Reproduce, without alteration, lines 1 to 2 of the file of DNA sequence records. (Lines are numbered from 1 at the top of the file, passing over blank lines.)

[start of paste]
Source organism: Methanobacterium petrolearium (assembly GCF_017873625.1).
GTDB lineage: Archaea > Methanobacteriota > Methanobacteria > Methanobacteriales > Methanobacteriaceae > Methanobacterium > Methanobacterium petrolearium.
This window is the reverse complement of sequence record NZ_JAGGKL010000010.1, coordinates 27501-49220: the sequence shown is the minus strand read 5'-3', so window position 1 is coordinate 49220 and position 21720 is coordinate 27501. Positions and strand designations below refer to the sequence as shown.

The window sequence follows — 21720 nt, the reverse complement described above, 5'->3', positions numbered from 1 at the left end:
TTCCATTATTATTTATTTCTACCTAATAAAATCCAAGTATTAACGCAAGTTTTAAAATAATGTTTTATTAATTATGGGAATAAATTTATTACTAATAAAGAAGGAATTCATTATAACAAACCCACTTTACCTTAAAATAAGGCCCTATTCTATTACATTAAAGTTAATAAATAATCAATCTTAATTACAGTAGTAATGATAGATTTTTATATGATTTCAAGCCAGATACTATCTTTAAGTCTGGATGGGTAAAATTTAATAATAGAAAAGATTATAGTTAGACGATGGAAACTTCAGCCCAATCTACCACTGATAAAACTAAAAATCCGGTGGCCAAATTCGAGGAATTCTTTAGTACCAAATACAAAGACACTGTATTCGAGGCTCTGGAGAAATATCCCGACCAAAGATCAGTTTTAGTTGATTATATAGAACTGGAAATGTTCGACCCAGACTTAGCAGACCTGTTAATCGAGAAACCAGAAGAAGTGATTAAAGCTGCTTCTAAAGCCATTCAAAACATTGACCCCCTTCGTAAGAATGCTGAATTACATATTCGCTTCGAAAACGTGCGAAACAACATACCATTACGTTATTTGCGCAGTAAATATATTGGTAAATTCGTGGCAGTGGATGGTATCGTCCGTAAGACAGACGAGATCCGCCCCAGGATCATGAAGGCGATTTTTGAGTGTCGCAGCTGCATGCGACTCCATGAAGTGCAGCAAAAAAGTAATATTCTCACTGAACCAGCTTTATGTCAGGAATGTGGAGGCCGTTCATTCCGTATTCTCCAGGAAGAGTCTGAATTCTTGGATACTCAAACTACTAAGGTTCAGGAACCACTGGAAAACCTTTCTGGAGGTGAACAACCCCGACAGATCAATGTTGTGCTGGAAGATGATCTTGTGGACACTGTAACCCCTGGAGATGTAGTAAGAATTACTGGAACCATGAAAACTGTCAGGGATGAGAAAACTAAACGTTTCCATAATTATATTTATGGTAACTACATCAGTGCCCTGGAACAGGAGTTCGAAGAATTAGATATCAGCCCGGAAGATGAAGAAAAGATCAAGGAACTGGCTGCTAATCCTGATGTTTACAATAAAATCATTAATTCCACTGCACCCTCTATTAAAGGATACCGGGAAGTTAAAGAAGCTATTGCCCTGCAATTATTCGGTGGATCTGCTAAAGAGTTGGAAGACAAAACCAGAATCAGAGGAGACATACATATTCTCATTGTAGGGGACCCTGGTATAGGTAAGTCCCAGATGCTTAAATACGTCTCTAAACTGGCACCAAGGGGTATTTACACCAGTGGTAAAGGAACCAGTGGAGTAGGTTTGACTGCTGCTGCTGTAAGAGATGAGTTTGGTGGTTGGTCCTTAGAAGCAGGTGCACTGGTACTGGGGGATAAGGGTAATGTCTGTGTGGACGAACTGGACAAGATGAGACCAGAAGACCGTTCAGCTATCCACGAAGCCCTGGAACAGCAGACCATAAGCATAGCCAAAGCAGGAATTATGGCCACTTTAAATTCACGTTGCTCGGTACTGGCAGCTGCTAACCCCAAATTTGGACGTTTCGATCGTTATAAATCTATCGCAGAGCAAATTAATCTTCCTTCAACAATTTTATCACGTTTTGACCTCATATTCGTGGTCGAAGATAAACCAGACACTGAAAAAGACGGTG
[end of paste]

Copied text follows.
Source organism: Methanobacterium petrolearium (assembly GCF_017873625.1).
GTDB lineage: Archaea > Methanobacteriota > Methanobacteria > Methanobacteriales > Methanobacteriaceae > Methanobacterium > Methanobacterium petrolearium.